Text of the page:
Monday, 23 September 2019

Cuckmere River and Norton Top from Alfriston

Alfriston High Street
One of the longest walks in volume 67 of the Pathfinder Guides East Sussex and the South Downs (number 26) but can't really be described as difficult even though it appears in the challenging section of the book.    Given that we were staying in Alfriston it would have been rude not to do the walk before we left.  I was accompanied on this particular walk by my wife. We had a later appointment in the day and so we decided that it would be an early morning so that we could complete it before lunchtime.  The day started out bright and sunny but there was a lot of wispy cloud around and we weren't sure whether it would last very long.  It was a joy going out early in the morning - there is something very special about the atmosphere of an English summer morning.  It's hard to define but there is a peace and tranquility that you can't quite put your finger on.  Whatever it is this morning was a great example of it.

Alfriston Church
We left Alfriston via the Tye and crossed the Cuckmere River.  The narrowness of the river is perhaps the main reason why this valley hasn't developed in quite the same way as the Ouse to the west or even the Adur  and Arun in West Sussex.  In Alfriston it is already so narrow that it is almost possible to jump across - bear in mind that we are less than five miles from the sea at this point.  I suspect in the past though there must have been some boat traffic otherwise why was the canalisation allowed further downstream at Exceat?  We crossed the river via the rather handsome bridge near the Tye and immediately turned right to head along the riverbank.  This was a nice steady introduction to  the walk with no hills or issues  with navigation to worry about.  We got to see wide ranging views of Lullington Heath to the east and plenty of swans preening and enjoying the early morning sunshine along the riverbank itself.

Swanning Around
We meandered along  for a couple of miles deep in conversation and before leaving the river behind to climb up the hill of High and Over.  Some  of my earliest memories are of this hill for we often used to have outings here when I was a child.  Later it would be the predominant view that we enjoyed at Whitsun Scout Camp  for it would be right opposite the field that we used.  I still have a special affinity for it even though I rarely visit these days - it's one of my favourites of all the hills in the South Downs.  From our approach the most distinctive feature of the hill is the white horse emblazoned on the northern slope.  This figure is not of as great antiquity as you might expect - it was cut less than 100 years ago in 1924 but it did replace a earlier one that first appeared in 1830.  Strangely the horse can only be viewed from this angle.  When we used to be at camp below the hill it was almost invisible.  We used to see a scar in the hill that we called the 'ghost' - more of an amorphous shape really but we convinced ourselves that it looked like the symbol of the Ghostbusters film.  I'm happy to report that it is still there too 😀.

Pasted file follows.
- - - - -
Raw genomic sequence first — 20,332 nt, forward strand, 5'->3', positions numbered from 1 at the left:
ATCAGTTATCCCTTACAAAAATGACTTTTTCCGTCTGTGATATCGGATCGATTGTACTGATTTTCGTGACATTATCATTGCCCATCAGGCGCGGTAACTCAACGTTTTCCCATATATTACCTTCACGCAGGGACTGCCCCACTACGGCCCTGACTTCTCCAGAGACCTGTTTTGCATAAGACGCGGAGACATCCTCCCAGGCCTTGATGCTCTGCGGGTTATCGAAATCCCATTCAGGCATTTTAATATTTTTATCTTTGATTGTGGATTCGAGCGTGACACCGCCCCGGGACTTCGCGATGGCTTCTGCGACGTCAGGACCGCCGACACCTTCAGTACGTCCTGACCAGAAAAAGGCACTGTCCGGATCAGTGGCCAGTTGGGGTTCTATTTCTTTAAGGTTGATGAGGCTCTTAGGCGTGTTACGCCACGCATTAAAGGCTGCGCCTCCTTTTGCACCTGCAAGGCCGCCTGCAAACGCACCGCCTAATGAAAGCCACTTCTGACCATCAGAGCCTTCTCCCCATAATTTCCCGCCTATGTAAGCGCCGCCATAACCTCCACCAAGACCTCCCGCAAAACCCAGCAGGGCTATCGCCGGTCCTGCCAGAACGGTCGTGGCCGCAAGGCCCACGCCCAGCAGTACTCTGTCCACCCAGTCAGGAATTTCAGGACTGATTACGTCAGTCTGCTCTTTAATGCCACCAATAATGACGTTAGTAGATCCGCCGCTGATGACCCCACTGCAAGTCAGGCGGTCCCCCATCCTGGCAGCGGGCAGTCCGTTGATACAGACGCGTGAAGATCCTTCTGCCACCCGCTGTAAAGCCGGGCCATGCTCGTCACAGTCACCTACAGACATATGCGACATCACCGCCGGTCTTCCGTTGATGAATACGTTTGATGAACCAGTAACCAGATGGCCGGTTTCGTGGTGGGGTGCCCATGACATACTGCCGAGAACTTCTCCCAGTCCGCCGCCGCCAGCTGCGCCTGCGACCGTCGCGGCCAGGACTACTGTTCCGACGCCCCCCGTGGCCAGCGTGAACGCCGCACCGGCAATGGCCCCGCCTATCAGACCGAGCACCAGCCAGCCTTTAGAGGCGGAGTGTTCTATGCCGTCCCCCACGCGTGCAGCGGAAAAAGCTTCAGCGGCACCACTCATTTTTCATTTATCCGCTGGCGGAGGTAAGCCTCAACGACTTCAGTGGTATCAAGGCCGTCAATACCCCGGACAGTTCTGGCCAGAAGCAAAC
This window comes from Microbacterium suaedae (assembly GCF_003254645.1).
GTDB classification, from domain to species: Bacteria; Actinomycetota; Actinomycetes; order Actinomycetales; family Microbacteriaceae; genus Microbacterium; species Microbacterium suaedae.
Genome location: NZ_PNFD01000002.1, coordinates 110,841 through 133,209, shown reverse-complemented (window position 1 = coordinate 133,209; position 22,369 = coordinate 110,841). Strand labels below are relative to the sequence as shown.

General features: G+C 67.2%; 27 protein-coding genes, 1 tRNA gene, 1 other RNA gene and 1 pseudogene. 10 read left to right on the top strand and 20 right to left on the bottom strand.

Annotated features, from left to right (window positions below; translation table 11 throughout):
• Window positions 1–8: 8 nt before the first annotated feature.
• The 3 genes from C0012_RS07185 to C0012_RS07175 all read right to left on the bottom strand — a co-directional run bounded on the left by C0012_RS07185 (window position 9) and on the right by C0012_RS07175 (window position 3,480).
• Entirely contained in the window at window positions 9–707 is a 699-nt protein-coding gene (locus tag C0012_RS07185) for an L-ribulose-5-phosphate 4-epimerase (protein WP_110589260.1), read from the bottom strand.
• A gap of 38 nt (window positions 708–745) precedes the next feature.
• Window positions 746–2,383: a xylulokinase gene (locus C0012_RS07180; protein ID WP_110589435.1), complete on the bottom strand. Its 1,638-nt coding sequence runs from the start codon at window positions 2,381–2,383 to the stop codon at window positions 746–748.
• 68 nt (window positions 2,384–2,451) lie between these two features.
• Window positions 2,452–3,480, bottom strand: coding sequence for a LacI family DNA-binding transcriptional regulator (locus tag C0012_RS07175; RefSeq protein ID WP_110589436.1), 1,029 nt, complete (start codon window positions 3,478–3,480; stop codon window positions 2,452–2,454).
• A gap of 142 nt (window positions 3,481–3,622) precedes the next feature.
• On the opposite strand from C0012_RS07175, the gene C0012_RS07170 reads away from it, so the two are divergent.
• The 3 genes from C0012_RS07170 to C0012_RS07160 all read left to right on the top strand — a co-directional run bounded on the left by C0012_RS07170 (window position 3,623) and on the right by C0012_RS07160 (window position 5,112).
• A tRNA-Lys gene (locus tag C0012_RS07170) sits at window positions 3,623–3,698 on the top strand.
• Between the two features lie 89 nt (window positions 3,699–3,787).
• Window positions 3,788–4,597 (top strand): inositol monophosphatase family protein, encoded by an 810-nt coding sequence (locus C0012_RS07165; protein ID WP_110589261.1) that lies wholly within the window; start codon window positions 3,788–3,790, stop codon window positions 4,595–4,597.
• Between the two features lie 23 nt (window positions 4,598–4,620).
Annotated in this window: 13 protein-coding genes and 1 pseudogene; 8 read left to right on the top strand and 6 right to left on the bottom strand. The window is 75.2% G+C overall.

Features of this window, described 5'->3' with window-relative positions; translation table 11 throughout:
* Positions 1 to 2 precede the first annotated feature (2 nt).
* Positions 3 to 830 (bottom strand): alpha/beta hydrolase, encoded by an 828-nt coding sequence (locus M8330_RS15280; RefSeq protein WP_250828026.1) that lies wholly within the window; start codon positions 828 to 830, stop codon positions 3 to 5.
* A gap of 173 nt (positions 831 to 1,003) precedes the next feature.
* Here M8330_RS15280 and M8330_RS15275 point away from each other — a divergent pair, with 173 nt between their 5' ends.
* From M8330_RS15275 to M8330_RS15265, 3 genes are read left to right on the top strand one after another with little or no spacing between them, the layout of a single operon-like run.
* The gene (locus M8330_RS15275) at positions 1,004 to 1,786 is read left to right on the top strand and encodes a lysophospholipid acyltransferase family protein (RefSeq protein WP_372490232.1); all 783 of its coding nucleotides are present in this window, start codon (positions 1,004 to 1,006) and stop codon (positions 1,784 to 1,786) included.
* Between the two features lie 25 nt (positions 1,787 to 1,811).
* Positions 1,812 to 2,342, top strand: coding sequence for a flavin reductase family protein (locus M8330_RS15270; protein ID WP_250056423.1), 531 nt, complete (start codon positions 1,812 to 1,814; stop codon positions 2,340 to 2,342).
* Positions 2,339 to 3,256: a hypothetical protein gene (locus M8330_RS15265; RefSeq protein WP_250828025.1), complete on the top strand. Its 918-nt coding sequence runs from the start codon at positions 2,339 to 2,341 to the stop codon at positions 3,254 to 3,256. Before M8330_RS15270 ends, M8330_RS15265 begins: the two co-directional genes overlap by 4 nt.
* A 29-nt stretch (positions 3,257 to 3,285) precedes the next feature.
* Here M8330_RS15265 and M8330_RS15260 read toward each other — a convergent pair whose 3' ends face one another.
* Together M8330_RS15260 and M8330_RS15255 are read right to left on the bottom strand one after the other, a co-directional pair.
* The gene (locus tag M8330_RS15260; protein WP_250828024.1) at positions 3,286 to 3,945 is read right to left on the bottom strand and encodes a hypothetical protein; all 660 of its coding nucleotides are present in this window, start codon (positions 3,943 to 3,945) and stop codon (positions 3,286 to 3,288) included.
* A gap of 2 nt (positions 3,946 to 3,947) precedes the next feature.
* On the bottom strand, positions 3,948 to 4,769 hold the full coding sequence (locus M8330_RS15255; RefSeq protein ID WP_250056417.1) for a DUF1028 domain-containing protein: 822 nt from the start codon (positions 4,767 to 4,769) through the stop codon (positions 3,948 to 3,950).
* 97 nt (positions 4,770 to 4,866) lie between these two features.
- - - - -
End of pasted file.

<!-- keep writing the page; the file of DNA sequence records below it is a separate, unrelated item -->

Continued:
White Horse
Having left the riverbank we made the slow climb to the top of High and Over.  It wasn't quite the slog of going up the side of the chalky scarp slope of the South Downs but it wasn't far off.  I was relieved to see that the path didn't go up the side of the road as suggested by the map but instead tracked alongside on the right side of the adjoining fence.  As we got to the top we headed slightly away from the road through a section of scrubland that hid the view from sight.  I was aware that this is one of the most famous views in Sussex so made a special effort to go down to the viewpoint, a spot I remember well as a kid.  It was a lot more overgrown than I remember and was pleased when eventually we got to the end and the view finally emerged.  To the south and you can see Cuckmere Haven way off in the distance complete with the ox bow lakes and canal cut that I discussed in the last blog entry.  To the south east is the expanse of Friston Forest, not looking nearly so big from up here as it feels when you walk through it.  The famous view though is to the north where you can see the meander of the Cuckmere that looks like it is undercutting the hill itself.  I have seen this view on calendars and in guidebooks galore and it is easy to see why - it is probably the highlight of the whole walk.